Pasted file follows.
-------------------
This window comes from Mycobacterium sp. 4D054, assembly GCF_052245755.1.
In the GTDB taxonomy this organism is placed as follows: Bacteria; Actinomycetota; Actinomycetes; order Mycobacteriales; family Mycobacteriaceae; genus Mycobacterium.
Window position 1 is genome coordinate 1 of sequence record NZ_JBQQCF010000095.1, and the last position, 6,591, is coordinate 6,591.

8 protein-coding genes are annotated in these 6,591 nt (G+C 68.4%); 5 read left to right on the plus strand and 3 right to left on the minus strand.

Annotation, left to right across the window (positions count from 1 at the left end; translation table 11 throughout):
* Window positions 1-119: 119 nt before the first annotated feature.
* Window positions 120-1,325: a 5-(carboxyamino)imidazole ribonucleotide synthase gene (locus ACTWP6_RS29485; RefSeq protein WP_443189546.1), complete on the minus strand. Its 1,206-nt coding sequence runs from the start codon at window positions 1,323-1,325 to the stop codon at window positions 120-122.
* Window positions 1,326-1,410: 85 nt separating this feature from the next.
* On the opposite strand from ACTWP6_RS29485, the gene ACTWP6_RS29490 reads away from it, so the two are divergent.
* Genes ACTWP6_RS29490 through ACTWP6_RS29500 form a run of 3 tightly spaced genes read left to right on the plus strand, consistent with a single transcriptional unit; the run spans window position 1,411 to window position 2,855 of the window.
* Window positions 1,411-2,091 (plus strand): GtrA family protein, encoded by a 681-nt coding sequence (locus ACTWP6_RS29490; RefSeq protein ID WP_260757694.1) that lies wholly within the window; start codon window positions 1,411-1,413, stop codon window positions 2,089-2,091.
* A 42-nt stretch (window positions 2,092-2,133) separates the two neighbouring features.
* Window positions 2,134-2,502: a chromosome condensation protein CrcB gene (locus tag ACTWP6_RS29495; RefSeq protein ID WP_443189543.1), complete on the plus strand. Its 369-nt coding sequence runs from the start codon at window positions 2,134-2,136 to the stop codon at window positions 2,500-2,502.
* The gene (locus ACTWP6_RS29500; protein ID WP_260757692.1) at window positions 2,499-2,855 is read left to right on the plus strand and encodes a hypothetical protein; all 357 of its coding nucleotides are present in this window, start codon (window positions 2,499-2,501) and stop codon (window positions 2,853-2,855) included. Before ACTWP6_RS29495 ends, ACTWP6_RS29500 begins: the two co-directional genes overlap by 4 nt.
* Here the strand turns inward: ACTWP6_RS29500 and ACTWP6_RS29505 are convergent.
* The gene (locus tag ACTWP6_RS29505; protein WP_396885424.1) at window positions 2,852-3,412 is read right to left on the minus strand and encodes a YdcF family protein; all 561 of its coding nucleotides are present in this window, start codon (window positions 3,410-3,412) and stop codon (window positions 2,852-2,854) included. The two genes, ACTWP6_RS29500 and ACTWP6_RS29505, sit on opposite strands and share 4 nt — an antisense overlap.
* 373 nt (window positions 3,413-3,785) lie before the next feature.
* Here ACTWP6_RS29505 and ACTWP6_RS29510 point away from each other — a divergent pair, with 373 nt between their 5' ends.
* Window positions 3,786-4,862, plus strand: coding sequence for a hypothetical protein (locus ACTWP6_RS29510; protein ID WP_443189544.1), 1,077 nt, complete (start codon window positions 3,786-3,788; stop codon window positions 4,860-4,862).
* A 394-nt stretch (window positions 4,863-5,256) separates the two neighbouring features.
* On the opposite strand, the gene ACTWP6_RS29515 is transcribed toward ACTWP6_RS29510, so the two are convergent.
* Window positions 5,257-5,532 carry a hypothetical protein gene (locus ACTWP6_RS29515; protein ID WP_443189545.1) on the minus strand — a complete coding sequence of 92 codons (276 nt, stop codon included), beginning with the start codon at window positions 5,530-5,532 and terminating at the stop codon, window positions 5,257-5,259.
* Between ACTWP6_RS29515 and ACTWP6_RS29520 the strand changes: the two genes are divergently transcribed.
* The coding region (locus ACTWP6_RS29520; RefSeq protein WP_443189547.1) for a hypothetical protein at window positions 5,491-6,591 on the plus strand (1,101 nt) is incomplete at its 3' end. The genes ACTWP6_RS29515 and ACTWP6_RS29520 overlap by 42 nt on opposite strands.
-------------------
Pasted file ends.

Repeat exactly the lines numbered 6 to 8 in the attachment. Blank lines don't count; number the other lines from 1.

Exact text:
* Window positions 1-119: 119 nt before the first annotated feature.
* Window positions 120-1,325: a 5-(carboxyamino)imidazole ribonucleotide synthase gene (locus ACTWP6_RS29485; RefSeq protein WP_443189546.1), complete on the minus strand. Its 1,206-nt coding sequence runs from the start codon at window positions 1,323-1,325 to the stop codon at window positions 120-122.
* Window positions 1,326-1,410: 85 nt separating this feature from the next.